As you're navigating the various disciplinary processes before you at your Colorado school, you're going to need a lot of skill to get to the result that you want. You'll need to be persuasive; you'll need to be able to finesse your way through frustrating situations, and you'll need to keep your stress levels low enough that you can survive through long weeks of negotiations!

If that sounds like a lot, that's because it is. Not everyone's up to the task. Few lawyers even are. That's why it's critical to find and hire a student defense attorney who's done this before.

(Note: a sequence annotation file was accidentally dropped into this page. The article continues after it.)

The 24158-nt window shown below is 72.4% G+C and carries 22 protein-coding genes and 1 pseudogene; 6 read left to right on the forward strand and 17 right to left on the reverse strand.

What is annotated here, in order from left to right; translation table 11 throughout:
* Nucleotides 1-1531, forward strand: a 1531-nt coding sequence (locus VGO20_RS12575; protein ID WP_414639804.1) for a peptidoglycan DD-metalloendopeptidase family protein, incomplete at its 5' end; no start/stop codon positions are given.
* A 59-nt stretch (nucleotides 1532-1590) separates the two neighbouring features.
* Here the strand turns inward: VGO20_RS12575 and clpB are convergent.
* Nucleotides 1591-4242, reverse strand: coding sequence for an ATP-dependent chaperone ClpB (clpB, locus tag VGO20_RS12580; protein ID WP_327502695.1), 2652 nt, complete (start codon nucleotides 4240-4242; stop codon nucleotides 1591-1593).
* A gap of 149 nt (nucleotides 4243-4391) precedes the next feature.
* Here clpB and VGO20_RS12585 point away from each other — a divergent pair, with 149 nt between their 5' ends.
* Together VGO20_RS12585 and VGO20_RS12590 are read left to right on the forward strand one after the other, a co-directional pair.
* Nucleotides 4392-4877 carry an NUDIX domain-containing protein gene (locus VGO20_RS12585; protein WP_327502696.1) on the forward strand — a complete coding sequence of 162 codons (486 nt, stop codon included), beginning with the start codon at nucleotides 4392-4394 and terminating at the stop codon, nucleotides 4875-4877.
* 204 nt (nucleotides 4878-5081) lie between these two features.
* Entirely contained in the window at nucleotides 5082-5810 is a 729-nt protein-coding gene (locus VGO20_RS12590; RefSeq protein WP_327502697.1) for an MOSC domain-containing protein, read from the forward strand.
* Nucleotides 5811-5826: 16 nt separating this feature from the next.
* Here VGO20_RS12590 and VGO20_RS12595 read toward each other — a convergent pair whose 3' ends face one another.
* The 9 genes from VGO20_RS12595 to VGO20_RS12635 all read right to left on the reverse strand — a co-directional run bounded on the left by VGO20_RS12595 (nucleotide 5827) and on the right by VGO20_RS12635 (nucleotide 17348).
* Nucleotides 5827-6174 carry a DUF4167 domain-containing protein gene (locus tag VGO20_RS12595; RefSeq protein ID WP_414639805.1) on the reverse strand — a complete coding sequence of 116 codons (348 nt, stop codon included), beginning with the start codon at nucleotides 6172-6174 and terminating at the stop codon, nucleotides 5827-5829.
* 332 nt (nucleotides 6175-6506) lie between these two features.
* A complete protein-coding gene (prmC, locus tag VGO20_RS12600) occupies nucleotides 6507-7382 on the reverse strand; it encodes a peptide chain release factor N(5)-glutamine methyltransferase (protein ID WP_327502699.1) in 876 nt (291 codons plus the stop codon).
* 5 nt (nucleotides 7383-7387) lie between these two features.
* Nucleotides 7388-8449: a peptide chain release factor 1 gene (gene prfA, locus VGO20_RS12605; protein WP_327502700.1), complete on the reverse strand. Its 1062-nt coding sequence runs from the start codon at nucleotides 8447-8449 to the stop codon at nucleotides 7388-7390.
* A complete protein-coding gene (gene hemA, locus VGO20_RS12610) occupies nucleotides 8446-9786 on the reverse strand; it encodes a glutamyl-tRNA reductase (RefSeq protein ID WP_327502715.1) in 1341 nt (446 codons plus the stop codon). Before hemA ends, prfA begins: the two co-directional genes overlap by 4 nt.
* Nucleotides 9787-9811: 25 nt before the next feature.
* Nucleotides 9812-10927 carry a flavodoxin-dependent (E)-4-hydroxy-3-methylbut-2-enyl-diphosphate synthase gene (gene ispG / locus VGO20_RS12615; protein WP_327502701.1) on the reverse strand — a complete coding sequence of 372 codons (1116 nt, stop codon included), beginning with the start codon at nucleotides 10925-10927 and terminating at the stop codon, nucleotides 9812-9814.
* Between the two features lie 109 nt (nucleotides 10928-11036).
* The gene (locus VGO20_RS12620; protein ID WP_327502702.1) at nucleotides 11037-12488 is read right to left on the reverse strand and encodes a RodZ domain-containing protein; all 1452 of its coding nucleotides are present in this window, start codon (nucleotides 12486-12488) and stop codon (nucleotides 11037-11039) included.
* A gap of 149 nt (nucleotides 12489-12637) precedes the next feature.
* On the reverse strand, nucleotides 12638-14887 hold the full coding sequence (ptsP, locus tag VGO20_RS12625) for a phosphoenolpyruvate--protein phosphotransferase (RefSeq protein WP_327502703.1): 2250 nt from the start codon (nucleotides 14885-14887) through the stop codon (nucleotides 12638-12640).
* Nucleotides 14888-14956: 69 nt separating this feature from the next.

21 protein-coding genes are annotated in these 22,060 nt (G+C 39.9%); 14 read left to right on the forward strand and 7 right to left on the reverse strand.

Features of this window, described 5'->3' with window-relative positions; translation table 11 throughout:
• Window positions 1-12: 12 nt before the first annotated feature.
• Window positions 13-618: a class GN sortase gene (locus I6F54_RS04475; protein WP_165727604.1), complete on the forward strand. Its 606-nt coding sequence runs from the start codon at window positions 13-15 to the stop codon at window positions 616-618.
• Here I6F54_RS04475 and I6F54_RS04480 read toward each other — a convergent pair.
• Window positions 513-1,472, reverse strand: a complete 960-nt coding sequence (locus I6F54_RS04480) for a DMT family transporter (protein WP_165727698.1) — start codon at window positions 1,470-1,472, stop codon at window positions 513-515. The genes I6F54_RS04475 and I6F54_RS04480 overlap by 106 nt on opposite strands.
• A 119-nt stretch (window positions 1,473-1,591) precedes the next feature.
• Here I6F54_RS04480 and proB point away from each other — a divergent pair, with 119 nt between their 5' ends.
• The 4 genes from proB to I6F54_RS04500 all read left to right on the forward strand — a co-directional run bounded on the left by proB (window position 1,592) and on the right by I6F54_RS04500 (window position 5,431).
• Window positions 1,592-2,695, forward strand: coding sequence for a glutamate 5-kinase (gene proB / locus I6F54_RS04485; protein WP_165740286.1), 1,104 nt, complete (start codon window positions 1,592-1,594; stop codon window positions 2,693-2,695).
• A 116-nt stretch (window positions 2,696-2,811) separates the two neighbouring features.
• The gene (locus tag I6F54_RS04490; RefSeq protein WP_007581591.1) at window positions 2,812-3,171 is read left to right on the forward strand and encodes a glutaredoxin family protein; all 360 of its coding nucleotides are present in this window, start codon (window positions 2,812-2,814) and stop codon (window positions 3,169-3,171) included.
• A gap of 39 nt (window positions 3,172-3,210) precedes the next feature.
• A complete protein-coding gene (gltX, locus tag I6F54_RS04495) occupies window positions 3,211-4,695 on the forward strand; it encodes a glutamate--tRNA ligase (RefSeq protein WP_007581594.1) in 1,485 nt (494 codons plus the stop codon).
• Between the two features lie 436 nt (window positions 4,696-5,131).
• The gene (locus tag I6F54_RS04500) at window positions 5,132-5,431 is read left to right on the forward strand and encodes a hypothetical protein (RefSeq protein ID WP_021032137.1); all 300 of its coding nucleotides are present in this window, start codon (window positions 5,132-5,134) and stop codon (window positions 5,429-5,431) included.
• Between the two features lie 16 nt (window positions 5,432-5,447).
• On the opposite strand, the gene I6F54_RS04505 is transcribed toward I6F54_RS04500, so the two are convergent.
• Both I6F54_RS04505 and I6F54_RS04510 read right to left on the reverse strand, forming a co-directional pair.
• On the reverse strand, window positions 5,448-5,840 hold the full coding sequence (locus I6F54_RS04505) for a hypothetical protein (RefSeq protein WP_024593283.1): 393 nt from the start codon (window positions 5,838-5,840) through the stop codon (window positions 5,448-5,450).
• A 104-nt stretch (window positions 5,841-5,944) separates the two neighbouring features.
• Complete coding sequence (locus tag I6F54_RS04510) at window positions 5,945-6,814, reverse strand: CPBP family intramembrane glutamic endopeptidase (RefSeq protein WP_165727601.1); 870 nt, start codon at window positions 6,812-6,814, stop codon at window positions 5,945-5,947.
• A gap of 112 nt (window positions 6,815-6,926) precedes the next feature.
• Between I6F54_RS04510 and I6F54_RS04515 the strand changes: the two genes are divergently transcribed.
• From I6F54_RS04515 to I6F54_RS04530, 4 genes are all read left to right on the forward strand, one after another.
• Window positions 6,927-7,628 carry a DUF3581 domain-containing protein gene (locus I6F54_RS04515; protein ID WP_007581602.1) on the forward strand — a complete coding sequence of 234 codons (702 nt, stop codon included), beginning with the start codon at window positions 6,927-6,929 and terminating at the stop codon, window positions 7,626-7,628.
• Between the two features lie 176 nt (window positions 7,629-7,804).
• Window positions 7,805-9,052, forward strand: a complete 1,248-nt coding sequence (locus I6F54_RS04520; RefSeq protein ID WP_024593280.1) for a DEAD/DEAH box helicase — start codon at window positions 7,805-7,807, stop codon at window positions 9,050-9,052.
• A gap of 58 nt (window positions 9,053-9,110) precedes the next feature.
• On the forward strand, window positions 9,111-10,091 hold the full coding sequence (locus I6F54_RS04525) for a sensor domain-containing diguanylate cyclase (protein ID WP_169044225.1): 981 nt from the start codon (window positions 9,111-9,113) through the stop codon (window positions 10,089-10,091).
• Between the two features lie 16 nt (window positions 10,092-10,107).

You'll find that working with the right defense advisor will make it far more likely that you'll be able to work with your school and protect your future. You'll also experience the following benefits:

  • The ability to focus more on your studies or work (remember, life goes on even though you're fighting for your future!)
  • Lessened stress, which can lead to better mental and physical health experiences
  • The possibility of a shorter, more successful series of negotiations with your school
  • More strategic defensive documents written with the benefit of years of legal expertise
  • Assistance with staying on top of deadlines and requirements
  • Help untangling the complicated language in your school's detailed paperwork
  • The likelihood that your school will take you much more seriously
  • Enhanced ability to heal and/or rebuild your reputation
  • Effective coaching for any tense meetings or hearings that you'll need to perform well at